The Shaklee Difference
Most of Shaklee’s competitors excel in marketing. Their web sites and literature tell compelling stories. Every company claims to have the highest quality standards and products backed by outstanding science. They all claim to be the best.
So what is it that truly distinguishes Shaklee from the rest? In my opinion there are five things that make Shaklee stand out from the crowd.
Integrity: To me integrity means three things:
- No hype or false claims. One reason why other companies are able to tell such compelling stories is that they feel free to make claims that they cannot back up with clinical studies (more about that next week). Shaklee does not resort to hype or false claims in promoting their products. Shaklee has never been asked by the FTC or FDA to retract any of their product claims – something that cannot be said for many of their competitors.
- No testimonials. One reason why other company’s websites are so compelling is the testimonials. In evaluating testimonials you need to understand that the placebo effect is close to 50% for things like pain relief, energy and feeling of well being That’s why I always ignore testimonials unless they are backed by sound science.
- No paid endorsements. Endorsements are commodities. They are bought and sold. That’s why I always ignore endorsements by doctors and professional athletes. So what is the bottom line for you as a consumer? My recommendation is to pay very little attention to testimonials and endorsements. And, of course, remember those venerable words of wisdom “If it sounds to good to be true, it probably isn’t”. Don’t get caught up in the hype. Just use your common sense.
The Golden Rule. I know that sounds kind of hokey, but by that I mean:
- Shaklee’s commitment to only make products of proven benefit. Some of you may remember earlier fads concerning chromium picolinate and colloidal minerals. The current fads seem to be magic water and exotic juices. Shaklee has looked at all of those products. They could have made lots of money from marketing those kinds of products, but there was no good evidence that they actually worked – that they provided a real benefit to people using them. So Shaklee chose not to make those products.
- Shaklee’s commitment to only make products that will do no harm. Some of you may remember those weight loss products containing ephedra (ma huang) from a few years ago. Shaklee evaluated ephedra for their weight loss products. It is effective at increasing metabolic rate, but it also causes arrhythmia – it kills people. That was abundantly clear from the scientific literature at that time. Of course, Shaklee chose to not use ephedra in their weight loss products. But many of their competitors used it – until enough people died that the FDA stepped in and banned ephedra.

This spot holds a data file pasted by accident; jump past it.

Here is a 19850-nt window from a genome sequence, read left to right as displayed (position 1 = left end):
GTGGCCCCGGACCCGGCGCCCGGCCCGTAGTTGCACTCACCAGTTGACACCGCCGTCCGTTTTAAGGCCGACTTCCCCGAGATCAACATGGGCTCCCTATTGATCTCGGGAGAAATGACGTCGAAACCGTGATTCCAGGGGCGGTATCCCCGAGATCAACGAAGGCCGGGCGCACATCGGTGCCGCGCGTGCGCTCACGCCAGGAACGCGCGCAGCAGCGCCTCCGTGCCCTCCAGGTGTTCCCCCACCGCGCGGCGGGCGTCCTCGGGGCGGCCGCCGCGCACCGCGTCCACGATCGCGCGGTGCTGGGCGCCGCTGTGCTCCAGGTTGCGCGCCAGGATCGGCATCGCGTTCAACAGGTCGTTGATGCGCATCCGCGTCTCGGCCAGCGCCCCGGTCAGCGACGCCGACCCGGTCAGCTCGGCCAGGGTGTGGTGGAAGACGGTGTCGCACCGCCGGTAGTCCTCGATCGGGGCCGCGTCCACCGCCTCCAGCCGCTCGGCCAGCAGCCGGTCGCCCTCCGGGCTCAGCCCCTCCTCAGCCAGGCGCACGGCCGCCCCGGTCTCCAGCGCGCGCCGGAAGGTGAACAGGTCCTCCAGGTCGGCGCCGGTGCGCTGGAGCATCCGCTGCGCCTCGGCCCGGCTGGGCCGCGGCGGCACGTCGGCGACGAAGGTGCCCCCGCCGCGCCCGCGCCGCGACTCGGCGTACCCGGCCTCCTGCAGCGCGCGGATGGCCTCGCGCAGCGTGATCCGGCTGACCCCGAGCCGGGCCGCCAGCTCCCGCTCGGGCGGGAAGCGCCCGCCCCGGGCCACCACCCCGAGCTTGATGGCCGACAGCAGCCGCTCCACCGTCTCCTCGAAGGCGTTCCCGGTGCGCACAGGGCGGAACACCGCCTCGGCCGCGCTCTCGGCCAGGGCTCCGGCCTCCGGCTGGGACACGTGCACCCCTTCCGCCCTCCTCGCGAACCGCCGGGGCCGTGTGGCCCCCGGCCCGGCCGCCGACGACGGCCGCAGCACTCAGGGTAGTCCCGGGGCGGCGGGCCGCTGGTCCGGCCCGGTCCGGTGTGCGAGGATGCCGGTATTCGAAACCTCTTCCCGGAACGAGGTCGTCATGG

- Shaklee’s commitment to make their products as natural as possible. We are exposed to too many toxic chemicals in the food we eat, the water we drink and the air we breathe. Because of that I prefer to avoid artificial ingredients in the supplements that I take. I have seen the list of artificial ingredients that Shaklee will not use. It’s the size of a small telephone book. And that list includes sucralose. While many experts will assure you that sucralose is safe, other experts aren’t so sure.
My rule of thumb is to not knowingly consume any artificial ingredient unless it has been in the food supply for at least 20 years and is still considered safe.If you think about it, we have been assured by the “experts” that other artificial ingredients were safe only to have the FDA announce years latter “Oops – we were wrong”. I prefer to avoid the “Oops” factor. Shaklee’s list of ingredients that they will never use also includes GMO ingredients. Again, this is a controversial area, but I believe that there are too many unresolved environmental and health concerns around GMO foods.
So what is the bottom line for you as a consumer?
It is difficult for the layperson to evaluate the efficacy and safety of an ingredient or product, but you can become a discerning label reader. I would recommend avoiding supplements containing artificial colors, preservatives and sweeteners (including sucralose). And for food products (shakes, bars and gels) I would also recommend avoiding them unless the label specifically states that they use non GMO ingredients.
To Your Health!
Dr. Stephen G Chaney